Are there too many “bears” looking for a correction?
When it comes to financial markets, there is one truism as noted in Bob Farrell’s famous investment rules:
“When all experts agree, something else tends to happen.”
Such makes perfect sense given that the “market” is a reflection of the psychology of “buyers” and “sellers.” Such is why sentiment plays such an important role in market expectations.
As an example, a recent Deutsche Bank survey found that 58% of the 550 global market professionals surveyed expect a 5-10% correction by year-end.
Of those managers, only 14% saw the index higher than it is currently, in the next 3-months.
There are many good reasons for concern beyond just a very extended period without a meaningful correction. Currently, the market has gone 319-days without a correction to the 200-dma.
As the Deutsche Bank strategists also noted:
“Are too many expecting it [a correction] will happen?”
Historically speaking, markets tend to climb a “wall of worry.” But, as noted above, when many Wall Street analysts expect something to happen, it is often profitable to bet in the opposite direction.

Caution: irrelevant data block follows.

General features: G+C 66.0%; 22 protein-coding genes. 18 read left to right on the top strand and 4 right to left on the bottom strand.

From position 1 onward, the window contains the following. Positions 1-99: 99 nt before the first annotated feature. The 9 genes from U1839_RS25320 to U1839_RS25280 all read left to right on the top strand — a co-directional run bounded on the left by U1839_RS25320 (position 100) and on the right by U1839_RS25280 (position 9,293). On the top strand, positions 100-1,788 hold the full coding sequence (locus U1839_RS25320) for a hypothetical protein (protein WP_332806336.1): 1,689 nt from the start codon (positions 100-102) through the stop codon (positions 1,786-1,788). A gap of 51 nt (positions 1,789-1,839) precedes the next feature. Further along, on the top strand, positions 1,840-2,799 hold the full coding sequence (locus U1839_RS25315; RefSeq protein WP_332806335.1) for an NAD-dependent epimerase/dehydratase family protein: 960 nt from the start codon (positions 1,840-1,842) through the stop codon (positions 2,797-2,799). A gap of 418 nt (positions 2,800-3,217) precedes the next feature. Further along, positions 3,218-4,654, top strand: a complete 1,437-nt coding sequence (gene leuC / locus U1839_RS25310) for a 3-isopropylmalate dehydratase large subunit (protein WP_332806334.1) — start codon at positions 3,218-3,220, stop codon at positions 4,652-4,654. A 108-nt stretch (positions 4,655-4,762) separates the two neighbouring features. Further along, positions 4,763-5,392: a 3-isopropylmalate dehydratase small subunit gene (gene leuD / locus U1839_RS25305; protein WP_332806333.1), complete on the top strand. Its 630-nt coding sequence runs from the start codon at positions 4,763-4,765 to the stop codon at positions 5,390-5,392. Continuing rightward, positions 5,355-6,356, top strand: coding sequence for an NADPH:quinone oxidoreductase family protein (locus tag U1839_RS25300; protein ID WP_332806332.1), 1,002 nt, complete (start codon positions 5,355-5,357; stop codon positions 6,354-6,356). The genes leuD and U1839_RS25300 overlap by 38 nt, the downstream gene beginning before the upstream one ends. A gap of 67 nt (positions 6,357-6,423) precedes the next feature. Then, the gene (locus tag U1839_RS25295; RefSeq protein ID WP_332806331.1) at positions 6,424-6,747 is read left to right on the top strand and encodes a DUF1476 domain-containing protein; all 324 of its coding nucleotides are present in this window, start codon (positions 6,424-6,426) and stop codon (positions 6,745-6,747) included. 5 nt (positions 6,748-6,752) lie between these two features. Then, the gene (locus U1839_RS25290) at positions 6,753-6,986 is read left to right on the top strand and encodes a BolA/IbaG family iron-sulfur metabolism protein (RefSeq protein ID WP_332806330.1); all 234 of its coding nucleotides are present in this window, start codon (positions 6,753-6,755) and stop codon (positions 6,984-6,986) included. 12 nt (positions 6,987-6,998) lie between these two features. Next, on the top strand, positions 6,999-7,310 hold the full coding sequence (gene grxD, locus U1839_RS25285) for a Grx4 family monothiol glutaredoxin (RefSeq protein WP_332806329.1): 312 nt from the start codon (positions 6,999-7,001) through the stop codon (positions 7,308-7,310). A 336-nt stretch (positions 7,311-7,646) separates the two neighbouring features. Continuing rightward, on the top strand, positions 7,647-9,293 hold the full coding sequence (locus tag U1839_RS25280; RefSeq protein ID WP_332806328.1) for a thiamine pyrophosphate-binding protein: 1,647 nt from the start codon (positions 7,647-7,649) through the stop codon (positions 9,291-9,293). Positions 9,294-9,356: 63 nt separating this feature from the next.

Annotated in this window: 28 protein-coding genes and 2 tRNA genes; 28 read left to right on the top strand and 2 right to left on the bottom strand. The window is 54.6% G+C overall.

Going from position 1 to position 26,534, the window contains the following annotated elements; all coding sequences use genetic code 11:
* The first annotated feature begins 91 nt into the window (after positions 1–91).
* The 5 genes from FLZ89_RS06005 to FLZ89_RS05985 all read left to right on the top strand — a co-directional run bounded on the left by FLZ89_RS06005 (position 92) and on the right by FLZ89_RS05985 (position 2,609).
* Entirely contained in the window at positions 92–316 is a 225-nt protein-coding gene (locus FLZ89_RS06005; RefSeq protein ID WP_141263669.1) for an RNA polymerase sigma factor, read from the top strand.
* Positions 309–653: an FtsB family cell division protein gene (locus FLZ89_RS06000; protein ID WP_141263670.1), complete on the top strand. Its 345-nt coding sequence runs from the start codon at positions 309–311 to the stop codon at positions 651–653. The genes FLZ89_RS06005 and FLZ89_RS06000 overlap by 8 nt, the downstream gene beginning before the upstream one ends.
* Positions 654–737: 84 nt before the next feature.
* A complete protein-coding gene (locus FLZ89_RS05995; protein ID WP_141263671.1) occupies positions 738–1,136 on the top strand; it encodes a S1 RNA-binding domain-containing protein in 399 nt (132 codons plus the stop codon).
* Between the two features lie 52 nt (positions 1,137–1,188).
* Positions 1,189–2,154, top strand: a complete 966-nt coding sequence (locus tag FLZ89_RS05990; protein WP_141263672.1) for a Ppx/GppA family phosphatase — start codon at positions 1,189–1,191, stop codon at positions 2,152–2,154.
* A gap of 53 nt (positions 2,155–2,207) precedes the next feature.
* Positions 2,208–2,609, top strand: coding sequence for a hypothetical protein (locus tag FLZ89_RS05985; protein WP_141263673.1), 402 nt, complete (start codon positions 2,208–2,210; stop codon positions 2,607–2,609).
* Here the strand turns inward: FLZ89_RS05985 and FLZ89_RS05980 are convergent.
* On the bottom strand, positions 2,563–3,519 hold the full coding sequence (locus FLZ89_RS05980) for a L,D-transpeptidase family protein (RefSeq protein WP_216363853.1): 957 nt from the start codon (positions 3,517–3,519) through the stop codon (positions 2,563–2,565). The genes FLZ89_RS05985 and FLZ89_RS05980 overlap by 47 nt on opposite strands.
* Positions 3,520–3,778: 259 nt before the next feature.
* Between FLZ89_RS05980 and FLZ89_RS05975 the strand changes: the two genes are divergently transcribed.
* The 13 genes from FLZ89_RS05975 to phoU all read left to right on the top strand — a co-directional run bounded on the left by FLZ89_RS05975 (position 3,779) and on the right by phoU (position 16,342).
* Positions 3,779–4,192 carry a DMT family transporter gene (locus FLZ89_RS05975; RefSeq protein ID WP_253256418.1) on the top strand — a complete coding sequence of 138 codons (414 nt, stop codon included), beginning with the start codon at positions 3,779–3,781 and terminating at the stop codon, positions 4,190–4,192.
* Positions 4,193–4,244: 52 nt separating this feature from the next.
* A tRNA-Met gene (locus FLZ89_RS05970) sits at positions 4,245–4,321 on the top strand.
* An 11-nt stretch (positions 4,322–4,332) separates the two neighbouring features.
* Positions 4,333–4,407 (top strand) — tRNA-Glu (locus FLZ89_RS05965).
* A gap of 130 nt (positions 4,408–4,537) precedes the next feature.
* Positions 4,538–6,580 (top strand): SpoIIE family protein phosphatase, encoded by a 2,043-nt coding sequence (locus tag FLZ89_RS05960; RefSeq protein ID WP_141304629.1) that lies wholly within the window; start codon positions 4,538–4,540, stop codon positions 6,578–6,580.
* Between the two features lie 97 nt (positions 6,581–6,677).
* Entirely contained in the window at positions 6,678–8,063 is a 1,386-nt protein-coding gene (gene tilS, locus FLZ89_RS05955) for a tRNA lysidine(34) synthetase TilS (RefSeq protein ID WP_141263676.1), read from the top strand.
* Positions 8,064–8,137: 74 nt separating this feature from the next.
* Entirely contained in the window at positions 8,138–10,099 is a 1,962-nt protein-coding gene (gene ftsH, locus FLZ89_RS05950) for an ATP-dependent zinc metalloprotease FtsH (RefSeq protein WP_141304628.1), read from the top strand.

Over the last year, in particular, the market ignored concerns over valuations, the impact of the “Delta” variant, inflationary pressures, slowing economic growth, and numerous geopolitical events. Instead, as noted in “Investors Hold Record Allocations,” individuals have ramped up exposure to risk betting on the continuation of the Fed’s ongoing monetary interventions.
It is not surprising that equity ownership is at record highs and highly correlated to valuations. Such is the representation of rising prices on investor psychology. As a result, investors continue to chase overvalued equities until the eventual mean-reverting event occurs.
Such is also the very essence of the meaning of “climbing a wall of worry.” Despite the fact investors “know” they are overpaying for stocks, the “Fear Of Missing Out” leads to the dismal of concerns as “greed’ overtakes “logic.”
Currently, this is the phase of the cycle we are in now, and the desire to “buy the dip” outweighs concerns of a more significant correction.